Trevor Noah talks comedy and culture with Middlebury

By Yardena Carmi

Trevor Noah, host of “The Daily Show,” joined Middlebury, Smith, Union, Skidmore and Amherst colleges in a live-streamed interview on Feb. 23. Heidi Gardner, an actor and comedian for “Saturday Night Live,” moderated the event over Zoom.

While the evening included plenty of jokes and discussion of lighter topics (when it comes to favorite ice cream flavors, Noah describes himself as a “dabbler”), many of the questions — all of which were submitted by students ahead of time — focused on sober subjects, such as the pandemic, personal accountability in the era of “cancel culture” and the relationship between politics and humor.

In answering questions about his role as a comedian whose primary source material is politics, Noah described comedy as a tool he uses to dissect current issues. His goal with “The Daily Show” is to provide viewers not just with subject matter that is fun to discuss and make light of, but also provide content about politics and current events that affect them personally. While this may sound like bitter medicine, Noah said his aim is to always include his audience in a genuine conversation with himself and his colleagues.

Noah’s response to people who “don’t do politics” was simple: “Yeah, well politics is going to do you.” He also noted that his role as the host of a comedic program like “The Daily Show” offers him the freedom to voice his own biases and opinions, though not without first stating the facts. Noah believes comedy to be an inherently honest medium because an audience only laughs if there is a truth involved, whether overt or implied by omission. He did note that some jokes about current events write themselves, describing Sen. Ted Cruz’s recent trip to Cancún, Mexico, during a natural disaster that left many of his constituents in Texas without power and water for days as “a gift that the Lord has presented to comedians.”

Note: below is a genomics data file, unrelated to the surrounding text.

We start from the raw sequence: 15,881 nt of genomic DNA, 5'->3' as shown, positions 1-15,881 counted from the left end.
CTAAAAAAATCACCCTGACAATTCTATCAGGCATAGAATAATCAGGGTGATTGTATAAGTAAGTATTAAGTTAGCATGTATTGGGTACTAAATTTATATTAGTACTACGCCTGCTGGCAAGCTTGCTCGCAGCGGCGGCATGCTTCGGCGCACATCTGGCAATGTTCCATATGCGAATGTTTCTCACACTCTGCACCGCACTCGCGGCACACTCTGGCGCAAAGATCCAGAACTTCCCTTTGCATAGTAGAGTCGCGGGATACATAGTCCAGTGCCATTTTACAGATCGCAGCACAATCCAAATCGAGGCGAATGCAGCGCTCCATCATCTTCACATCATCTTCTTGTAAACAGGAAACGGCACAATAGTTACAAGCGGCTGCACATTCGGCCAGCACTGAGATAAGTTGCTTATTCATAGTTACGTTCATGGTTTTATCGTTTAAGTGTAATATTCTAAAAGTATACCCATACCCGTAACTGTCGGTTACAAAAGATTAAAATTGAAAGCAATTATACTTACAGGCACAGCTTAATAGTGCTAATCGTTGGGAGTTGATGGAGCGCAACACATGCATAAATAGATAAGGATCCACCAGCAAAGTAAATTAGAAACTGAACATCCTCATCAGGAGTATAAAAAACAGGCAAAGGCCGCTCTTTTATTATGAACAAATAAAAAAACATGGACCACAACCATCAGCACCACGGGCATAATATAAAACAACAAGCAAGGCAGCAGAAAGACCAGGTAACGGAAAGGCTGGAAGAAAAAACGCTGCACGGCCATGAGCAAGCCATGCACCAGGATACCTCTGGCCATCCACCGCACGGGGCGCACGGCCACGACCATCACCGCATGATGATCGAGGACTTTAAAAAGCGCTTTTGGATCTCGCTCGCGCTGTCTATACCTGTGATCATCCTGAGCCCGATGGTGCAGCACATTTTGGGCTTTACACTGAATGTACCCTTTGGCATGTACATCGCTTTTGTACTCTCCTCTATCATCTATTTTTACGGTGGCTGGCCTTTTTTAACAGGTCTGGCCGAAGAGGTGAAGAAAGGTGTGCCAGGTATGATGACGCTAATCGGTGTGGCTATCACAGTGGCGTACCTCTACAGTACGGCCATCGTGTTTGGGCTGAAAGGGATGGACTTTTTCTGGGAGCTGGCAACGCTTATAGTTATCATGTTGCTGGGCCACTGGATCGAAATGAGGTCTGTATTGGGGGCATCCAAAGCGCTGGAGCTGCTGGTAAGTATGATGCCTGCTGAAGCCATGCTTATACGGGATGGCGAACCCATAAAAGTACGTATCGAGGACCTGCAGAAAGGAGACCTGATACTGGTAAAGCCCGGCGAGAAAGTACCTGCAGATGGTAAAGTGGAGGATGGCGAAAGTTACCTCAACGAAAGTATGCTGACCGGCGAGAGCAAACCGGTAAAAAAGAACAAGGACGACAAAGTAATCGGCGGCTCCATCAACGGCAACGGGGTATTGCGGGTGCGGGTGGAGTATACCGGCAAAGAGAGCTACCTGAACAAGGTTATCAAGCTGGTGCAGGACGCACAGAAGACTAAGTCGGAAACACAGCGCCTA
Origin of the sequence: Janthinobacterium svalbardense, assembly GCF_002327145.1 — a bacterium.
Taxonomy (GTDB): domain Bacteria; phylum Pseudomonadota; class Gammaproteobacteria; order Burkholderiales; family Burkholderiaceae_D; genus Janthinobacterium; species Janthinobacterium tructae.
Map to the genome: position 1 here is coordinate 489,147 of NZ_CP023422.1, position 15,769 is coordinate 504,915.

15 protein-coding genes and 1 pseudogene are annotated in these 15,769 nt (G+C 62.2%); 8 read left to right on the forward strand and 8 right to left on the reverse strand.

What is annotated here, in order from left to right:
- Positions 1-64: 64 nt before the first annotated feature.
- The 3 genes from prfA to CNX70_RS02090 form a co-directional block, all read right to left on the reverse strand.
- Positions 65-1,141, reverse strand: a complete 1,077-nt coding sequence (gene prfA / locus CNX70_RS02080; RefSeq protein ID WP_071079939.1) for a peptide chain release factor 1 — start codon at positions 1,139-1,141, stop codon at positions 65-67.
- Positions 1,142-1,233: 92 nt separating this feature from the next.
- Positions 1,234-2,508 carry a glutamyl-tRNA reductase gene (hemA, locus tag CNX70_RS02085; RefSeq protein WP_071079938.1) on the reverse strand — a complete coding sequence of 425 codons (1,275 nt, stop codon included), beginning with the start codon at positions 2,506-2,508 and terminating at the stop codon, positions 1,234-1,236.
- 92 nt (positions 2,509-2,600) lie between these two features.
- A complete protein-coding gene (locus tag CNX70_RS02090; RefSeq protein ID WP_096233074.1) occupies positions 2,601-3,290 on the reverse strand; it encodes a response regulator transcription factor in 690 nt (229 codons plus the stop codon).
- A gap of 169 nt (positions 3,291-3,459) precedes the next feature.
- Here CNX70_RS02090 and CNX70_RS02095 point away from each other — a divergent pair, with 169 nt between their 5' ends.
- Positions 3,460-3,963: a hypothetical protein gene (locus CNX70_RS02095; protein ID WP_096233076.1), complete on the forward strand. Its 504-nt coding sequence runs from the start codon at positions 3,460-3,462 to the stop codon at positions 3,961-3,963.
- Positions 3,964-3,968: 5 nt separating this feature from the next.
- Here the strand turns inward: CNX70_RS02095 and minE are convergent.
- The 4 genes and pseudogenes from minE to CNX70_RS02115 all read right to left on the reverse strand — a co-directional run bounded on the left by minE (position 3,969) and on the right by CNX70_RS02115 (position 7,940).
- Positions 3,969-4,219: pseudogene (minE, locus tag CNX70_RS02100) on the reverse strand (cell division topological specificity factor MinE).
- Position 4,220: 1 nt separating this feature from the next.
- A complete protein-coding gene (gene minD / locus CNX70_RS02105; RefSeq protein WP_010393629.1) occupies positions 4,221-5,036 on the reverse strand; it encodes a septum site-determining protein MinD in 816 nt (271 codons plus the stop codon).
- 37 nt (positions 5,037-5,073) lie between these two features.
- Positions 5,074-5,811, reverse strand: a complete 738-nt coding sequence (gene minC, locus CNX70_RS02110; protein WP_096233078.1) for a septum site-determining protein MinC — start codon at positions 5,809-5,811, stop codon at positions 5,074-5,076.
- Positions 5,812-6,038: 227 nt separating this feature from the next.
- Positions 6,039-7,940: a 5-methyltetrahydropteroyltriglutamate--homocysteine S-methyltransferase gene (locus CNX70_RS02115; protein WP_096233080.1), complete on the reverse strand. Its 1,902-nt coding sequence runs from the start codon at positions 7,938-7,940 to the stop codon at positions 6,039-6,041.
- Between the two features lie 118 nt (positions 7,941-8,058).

When asked what he thought about “cancel culture,” Noah laughed and said, “That’s a fun question.” He called the term a misnomer, and he differentiated between accountability and “loud people.” Noah noted that there is a broad range of what people term “cancelling,” and for the most part it’s simply people being held accountable by the public. He pointed to the power of social media to provide a voice to those who previously didn’t have a way of being heard, but also to the role platforms and algorithms play in amplifying the voices. Noah brought up the recent example of Morgan Wallen, the country star who was recorded on video using racial slurs. As the recording spread online, Wallen was widely deemed “canceled,” and many radio stations stopped playing his music. Despite the controversy (or perhaps because of it), sales and downloads of his songs skyrocketed and Wallen’s album is now number one on the Billboard 200. Noah questioned if canceling Wallen served its purpose, or if it simply brought him notoriety.

The virtual event was representative of some of the creative ways the Middlebury College Activities Board (MCAB) has been navigating the pandemic. According to MCAB Social Executive Karina Sharma ’22, the five colleges began planning the Q&A early last semester after Union College proposed a collaboration. The same promotional materials were used by all of the colleges and designed by MCAB Marketing Executive Paul Flores-Clavel ’22. In an email, Flores-Clavel noted the aesthetic challenge of satisfying not only all five schools, but Noah and Gardner’s teams as well. Student representatives collected and sorted questions submitted by their student bodies and made sure to submit an equal number from each college for consideration by Noah and Gardner’s respective teams. 

Noah ended the 45-minute interview by extending a piece of advice: take advantage of being in a place designed for the sharing and learning of ideas by engaging with people from different walks of life. According to Noah, it is only through learning about others that we will be able to build a more nuanced view of the world.